Have you looked at Halle Berry’s filmography lately? Yeah, neither had we. But we decided to check it out in light of today’s Variety announcement that Berry has signed to star in Frankie and Alice, which they describe as a “psychological drama” about a woman with multiple personality disorder—and one of those personalities just happens to be a racist White woman.
We’re gonna go with the rule of threes on this one. She’s made a trio of bad psychological dramas—the two former are absolutely horrid—so we just can’t see how this Frankie and Alice thing could possibly turn out well. Whoever’s responsible for making Halle Berry pretend that her alter-ego is a racist White woman should be courtmartialed for crimes against filmgoers everywhere.
Just imagine the hype and press that’ll surround this Frankie and Alice debacle: … And Halle Berry in Her Most Harrowing, Transformative Role Yet! Halle Berry Consults Boyfriend Gabriel Aubrey on White Race Politics in Prep for Racist White Role! Berry Worried Racist Characterization Would Offend White Relatives!
Let’s just say we’re really, really not looking forward to this.
But then, do we ever look forward to films that Halle Berry’s in anymore? The trailers alone tend to warn us away; it’s as if her performances are buzzing neon lights reading, “Watch at Your Risk.”
She’s pretty and well-lit, even when she’s supposed to look haggard and grief-stricken, and she’s no stranger to onscreen breast-baring and parlaying it into pre-release hype (see: Swordfish). These are her chief assets as an actress—and her ability to play really convincing criers and crackheads (see: Losing Isaiah, Jungle Fever).
But more often than not, she’s cast in roles much better black actresses would’ve prostrated themselves at the feet of directors for (see: Janie Starks in Their Eyes Were Watching God, Ororo Munroe/Storm in the X-Men trilogy, or any of the three biopics about groundbreaking Black women she’s scheduled to start shooting this year) and more often than not, she is wholly out of her depth when those cameras flicker on.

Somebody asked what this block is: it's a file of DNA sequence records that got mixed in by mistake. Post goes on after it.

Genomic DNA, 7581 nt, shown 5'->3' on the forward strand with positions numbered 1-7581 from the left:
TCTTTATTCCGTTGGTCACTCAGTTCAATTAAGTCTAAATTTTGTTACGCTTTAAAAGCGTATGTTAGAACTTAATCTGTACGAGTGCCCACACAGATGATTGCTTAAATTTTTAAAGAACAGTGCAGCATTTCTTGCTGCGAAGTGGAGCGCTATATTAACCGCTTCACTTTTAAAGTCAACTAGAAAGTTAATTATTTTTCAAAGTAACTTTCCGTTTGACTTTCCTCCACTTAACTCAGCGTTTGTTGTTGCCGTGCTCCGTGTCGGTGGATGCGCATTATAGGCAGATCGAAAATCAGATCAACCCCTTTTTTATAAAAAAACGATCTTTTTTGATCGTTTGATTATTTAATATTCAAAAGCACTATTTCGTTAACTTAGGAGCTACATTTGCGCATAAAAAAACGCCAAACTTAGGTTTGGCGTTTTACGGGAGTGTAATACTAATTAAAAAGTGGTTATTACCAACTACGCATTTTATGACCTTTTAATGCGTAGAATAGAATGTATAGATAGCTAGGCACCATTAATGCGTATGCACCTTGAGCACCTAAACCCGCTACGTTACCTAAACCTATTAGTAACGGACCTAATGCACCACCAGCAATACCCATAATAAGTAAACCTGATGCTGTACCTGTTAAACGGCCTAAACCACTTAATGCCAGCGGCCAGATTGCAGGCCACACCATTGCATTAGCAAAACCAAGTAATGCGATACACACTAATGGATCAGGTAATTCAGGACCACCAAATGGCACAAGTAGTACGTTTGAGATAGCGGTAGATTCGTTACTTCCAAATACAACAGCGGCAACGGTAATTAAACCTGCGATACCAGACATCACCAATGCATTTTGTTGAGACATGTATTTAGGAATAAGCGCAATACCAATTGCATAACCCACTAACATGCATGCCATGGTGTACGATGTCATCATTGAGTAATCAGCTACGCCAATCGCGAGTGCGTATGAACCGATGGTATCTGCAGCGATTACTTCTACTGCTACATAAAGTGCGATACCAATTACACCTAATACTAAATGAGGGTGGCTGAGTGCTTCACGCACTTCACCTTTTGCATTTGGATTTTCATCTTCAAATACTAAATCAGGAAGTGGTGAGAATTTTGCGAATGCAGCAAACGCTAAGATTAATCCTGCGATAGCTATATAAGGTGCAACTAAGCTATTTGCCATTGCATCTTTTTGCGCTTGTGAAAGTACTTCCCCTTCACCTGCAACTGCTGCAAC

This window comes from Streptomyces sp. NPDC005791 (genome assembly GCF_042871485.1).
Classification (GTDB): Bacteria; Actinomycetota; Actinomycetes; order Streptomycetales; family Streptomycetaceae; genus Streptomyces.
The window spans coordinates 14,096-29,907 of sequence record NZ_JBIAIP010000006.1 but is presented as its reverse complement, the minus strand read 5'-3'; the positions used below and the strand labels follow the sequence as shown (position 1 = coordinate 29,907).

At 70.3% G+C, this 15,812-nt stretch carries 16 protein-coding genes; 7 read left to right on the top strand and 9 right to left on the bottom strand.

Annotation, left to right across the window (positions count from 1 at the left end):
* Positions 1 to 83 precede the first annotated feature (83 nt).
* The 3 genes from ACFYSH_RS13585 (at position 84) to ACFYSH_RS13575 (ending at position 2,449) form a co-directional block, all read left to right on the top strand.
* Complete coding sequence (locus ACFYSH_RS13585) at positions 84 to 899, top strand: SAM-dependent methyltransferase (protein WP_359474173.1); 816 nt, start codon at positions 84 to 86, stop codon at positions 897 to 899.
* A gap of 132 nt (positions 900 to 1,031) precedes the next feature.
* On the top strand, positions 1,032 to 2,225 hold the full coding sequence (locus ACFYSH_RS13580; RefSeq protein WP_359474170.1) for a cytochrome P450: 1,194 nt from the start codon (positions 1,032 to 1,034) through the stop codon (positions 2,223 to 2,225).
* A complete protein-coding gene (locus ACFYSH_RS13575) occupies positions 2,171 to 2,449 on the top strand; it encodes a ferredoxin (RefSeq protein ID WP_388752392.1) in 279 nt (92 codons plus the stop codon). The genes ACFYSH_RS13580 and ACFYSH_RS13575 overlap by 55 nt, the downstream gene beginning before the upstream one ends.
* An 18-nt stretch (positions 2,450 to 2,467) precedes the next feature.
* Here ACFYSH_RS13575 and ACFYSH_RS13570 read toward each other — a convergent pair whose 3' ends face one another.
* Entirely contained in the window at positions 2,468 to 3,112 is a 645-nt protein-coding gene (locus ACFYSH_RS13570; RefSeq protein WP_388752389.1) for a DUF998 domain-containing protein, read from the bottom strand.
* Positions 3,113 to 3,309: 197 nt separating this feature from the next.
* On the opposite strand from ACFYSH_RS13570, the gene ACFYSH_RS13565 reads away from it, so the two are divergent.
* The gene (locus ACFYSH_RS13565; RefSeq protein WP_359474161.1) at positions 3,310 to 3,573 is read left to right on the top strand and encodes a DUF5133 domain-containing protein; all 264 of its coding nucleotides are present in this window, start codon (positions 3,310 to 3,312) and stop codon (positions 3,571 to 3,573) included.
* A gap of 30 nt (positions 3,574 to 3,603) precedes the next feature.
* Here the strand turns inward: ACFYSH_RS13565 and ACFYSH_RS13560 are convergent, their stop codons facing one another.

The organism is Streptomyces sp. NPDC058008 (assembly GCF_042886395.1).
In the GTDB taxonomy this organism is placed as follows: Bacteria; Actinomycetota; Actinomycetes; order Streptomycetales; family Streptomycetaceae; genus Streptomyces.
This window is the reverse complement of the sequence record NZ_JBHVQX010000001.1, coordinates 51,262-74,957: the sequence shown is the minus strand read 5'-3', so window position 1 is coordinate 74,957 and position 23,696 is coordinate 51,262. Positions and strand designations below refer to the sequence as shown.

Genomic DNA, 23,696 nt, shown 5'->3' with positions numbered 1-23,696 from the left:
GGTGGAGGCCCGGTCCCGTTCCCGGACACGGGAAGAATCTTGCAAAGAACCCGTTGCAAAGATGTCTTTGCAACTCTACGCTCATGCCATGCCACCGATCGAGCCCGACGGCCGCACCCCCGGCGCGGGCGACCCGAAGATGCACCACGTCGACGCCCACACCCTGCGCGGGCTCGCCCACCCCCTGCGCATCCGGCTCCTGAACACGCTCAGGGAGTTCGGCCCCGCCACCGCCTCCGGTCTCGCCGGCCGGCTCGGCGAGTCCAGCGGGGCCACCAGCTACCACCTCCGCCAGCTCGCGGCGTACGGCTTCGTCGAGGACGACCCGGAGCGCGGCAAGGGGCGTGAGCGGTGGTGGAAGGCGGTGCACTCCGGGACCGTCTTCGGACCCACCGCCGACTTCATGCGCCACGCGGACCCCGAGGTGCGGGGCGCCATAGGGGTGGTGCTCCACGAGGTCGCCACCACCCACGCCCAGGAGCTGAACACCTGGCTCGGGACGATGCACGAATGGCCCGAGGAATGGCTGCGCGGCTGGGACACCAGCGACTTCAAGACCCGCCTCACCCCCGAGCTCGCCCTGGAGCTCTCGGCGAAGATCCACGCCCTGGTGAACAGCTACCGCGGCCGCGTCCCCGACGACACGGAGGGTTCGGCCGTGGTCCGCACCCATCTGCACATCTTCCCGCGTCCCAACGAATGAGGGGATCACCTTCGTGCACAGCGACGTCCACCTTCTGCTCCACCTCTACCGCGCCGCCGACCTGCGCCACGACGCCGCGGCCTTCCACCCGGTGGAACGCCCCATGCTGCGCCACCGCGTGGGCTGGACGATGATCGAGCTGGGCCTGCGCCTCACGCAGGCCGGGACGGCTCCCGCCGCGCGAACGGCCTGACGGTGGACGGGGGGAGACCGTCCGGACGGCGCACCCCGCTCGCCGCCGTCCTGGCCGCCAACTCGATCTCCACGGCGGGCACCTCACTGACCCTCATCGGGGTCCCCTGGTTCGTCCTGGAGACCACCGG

So we end up with a string of duds that far outweigh her shortlist of triumphs (Introducing Dorothy Dandridge, arguably Monster’s Ball, and maaaybe Queen, in addition to the aforementioned crier/crackhead flicks)… and we get decision-makers who offer her split personality films where she’s normal and nervous and Black on the one hand and a White supremacist on the other.
This is not a good trend. And it’s been going on for far too long. It’s time someone did something about it. We were hoping it might be Berry herself. In our minds, we envisioned her becoming so enrapt with motherhood and so satisfied with her “illustrious” career so far, that she’d retire “on top,” before the crow’s feet and the post-pregnancy breast-sagging diminished directors interest in objectifying her.
We really wanted her to quit her day job and stick to producing. She’s actually really good at that. With that Dandridge piece and Lackawanna Blues under her belt and Tulia and Class Act—two of the aforementioned biopics in which she’s starring–under her belt and that Oscar everyone gushes over, she’s paved her road toward a great new career behind the camera… if only she’d just stay back there and leave the split personalities to chicks who can actually pull them off (see: Taraji P. Henson in Common’s “Testify” video. We’re just sayin’. It’d be nice to have more concrete evidence on Henson’s behalf, but she’s never had the opportunity to play a role that meaty in a feature—unless you count the requisite hooker-with-a-heart-of-gold in Hustle and Flow. Wonder why? Oh, wait! Halle’s hogging all the split personality and angry insomniac widow roles!)
* 1993 marked the Berry’s first out-of-her-element performance in Alex Haley’s Queen. She wasn’t awful, by any means. In fact, we’re willing to concede that, back when she was a hungry actress-about-town, trying to make it big, she turned in much, much better work than she does now. But then, what does that mean when Natalie in Strictly Business and Angela in Boomerang are all you’re working with?
**Things We Lost in the Fire is actually a decent film—but it’s decent in spite of Halle’s contribution, not because of it. If Benicio Del Toro and those cute li’l biracial child actors hadn’t been involved, that project would’ve tanked. Oh, but never mind. It tanked anyway….